- Video Overview
- What exactly is alternate text?
- When do I mark an image decorative?
- So how do I actually apply alternate text to images in PowerPoint?
What exactly is alternate text?
Images need accurate descriptions for students who rely on screen readers. Avoid using text-heavy photos and the description should provide enough information within the context of the topic. Keep in mind the context of the picture, which may change the scope of the needed explanation.
Images should never start with a “picture of” or “image of” as the screen reader will identify it as an image. The one exception to this rule is if the context of that information actually matters.
Is this a photography course? Is this an art course? If so, then it might be ok to use “image of” in the description.
Image context will change based on the audience and what you want them to learn about the image. The same image could have different descriptions depending on its intent.
Be sure to check all images as sometimes the file name is inserted as the alternate text area. For example, jordison.png might be the default value in the alt text area for an image – be sure to spot-check all images to ensure that the file name did not get inserted.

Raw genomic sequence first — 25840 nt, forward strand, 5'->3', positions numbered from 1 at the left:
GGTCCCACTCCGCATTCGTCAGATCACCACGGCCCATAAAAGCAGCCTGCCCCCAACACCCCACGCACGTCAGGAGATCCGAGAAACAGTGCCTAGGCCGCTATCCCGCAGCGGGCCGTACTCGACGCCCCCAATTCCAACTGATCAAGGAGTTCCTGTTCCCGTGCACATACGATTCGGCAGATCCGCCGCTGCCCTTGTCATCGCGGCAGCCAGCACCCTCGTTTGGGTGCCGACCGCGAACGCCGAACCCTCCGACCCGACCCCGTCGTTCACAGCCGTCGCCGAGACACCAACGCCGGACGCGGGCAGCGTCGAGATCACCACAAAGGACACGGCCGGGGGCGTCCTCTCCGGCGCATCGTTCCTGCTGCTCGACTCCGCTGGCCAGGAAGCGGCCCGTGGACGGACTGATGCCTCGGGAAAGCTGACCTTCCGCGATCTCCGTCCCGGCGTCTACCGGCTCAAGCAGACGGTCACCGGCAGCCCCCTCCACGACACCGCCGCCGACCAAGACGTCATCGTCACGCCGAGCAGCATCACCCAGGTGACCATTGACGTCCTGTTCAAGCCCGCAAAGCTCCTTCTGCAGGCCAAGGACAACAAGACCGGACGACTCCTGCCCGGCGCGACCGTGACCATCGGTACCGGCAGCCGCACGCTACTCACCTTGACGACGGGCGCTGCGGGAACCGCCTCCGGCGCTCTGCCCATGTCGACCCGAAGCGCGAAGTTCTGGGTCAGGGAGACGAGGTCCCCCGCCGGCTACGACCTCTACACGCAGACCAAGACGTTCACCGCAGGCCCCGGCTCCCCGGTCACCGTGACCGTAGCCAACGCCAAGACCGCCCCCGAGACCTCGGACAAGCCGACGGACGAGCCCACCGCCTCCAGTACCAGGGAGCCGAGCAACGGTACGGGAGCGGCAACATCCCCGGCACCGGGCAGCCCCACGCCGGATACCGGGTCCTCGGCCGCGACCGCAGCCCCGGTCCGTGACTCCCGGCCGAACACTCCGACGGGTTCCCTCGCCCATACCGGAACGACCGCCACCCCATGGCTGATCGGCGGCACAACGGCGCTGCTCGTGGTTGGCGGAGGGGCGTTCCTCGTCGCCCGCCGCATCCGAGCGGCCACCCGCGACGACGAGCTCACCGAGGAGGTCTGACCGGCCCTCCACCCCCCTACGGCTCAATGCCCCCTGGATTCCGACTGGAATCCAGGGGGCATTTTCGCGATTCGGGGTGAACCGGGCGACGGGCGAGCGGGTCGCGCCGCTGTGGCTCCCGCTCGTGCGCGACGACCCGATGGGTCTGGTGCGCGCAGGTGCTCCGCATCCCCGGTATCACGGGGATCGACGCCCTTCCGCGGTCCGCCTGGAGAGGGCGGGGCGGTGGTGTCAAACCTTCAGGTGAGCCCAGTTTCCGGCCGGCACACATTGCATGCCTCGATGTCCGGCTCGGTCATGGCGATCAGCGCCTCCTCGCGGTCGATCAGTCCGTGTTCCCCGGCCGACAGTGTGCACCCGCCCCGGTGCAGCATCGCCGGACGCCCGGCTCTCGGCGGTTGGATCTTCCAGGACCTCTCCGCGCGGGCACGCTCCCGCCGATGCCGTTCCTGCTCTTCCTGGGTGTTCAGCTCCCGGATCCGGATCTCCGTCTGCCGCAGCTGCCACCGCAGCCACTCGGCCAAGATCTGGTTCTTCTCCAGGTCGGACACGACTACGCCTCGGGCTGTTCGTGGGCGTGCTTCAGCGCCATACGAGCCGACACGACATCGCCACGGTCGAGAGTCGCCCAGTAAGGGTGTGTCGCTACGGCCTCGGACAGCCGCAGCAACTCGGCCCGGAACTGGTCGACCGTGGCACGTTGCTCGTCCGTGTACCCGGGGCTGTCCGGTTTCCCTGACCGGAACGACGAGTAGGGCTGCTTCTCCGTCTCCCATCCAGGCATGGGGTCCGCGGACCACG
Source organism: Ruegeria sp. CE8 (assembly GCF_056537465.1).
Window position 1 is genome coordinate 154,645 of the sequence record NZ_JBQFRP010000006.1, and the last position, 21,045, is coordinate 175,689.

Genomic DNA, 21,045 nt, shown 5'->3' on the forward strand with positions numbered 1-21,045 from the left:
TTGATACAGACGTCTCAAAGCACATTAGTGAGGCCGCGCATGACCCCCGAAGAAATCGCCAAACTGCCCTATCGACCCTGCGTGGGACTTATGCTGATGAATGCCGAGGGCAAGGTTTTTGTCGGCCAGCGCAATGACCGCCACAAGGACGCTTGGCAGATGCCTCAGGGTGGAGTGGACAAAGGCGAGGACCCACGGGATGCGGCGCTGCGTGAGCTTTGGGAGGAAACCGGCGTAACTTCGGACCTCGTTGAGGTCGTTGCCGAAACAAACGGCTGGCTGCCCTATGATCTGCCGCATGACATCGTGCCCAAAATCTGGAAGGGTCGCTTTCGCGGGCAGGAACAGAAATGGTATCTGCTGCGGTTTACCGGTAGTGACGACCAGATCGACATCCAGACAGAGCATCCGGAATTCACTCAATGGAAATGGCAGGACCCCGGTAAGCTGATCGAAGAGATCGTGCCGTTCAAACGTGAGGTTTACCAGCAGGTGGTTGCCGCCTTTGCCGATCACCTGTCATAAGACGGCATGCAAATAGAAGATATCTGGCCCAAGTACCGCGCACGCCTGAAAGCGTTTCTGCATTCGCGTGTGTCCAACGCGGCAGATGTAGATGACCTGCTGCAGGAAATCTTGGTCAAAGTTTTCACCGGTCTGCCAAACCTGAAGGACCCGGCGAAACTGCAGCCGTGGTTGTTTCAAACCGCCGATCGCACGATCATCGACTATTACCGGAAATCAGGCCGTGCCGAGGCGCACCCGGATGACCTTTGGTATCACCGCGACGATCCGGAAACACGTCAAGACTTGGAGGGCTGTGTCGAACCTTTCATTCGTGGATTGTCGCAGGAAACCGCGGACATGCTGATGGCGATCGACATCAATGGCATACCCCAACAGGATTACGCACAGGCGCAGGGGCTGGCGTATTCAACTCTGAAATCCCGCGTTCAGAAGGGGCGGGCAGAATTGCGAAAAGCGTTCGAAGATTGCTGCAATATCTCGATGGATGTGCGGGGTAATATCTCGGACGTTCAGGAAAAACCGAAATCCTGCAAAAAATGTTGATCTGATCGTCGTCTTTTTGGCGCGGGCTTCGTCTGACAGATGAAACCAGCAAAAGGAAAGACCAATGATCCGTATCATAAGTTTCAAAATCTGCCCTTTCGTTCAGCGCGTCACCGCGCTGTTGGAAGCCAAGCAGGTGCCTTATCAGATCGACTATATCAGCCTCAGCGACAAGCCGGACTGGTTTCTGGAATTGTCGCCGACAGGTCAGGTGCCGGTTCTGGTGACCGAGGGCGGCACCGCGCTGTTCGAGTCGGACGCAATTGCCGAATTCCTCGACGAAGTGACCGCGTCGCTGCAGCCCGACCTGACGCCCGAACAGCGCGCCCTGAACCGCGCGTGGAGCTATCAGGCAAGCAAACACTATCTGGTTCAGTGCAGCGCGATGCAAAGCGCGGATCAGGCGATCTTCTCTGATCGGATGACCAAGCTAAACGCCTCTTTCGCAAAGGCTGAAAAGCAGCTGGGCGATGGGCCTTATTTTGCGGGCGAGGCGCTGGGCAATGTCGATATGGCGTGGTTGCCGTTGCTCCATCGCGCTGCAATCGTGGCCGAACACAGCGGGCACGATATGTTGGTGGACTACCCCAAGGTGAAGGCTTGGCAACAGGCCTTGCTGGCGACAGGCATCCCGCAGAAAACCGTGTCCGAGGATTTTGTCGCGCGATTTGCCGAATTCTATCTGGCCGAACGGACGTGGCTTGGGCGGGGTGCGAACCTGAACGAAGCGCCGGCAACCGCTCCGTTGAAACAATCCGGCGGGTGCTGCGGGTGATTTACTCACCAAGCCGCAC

Keep alternate text less than 100 – 150 characters. If there is more text needed – be sure to include it next to the image on the page. You can also link to a longer description using a separate document!
When do I mark an image decorative?
When images are used that do not convey any meaning and are just for visual effect, it is possible to mark these elements as decorative with the latest versions of PowerPoint. After selecting the image and opening the Alt Text panel, select the checkbox “Mark as decorative”. This has the effect of making the image “invisible” to assistive technologies.
If an image does not include any alternate text information and is not marked as decorative, then assistive technologies may try to read out a file name or will announce the presence of a graphic, but with no additional information. This has the effect of informing the student there might be content, but the student does not have access to that information.
If sufficient information is described through text and images are used, consider marking the graphics as decorative to improve screen reader readability.
So how do I actually apply alternate text to images in PowerPoint?
- Right click the image
- Select Edit Alt text
Then, enter a description.
- Enter an engaging alternate text description
- OR – Mark as decorative
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